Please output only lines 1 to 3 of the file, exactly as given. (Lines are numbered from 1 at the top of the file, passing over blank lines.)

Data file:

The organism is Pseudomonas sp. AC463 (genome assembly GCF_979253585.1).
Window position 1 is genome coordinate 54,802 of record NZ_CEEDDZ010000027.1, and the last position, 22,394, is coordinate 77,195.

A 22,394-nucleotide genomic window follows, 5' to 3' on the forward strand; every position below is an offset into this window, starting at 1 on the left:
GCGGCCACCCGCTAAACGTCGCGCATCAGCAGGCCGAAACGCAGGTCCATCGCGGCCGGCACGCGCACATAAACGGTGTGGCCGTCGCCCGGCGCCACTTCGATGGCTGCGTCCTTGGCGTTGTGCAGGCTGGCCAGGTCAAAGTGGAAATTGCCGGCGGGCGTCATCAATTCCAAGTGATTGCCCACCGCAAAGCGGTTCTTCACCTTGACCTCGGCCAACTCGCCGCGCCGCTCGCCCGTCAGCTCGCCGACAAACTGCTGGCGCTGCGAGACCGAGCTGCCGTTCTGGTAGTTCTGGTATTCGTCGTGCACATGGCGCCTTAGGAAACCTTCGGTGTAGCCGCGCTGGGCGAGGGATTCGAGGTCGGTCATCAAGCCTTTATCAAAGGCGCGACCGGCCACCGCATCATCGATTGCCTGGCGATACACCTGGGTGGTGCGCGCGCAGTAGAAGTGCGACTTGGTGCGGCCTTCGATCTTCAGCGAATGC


The organism is Pseudomonas sp. AC463 (genome assembly GCF_979253585.1).
Window position 1 is genome coordinate 54,802 of record NZ_CEEDDZ010000027.1, and the last position, 22,394, is coordinate 77,195.

A 22,394-nucleotide genomic window follows, 5' to 3' on the forward strand; every position below is an offset into this window, starting at 1 on the left: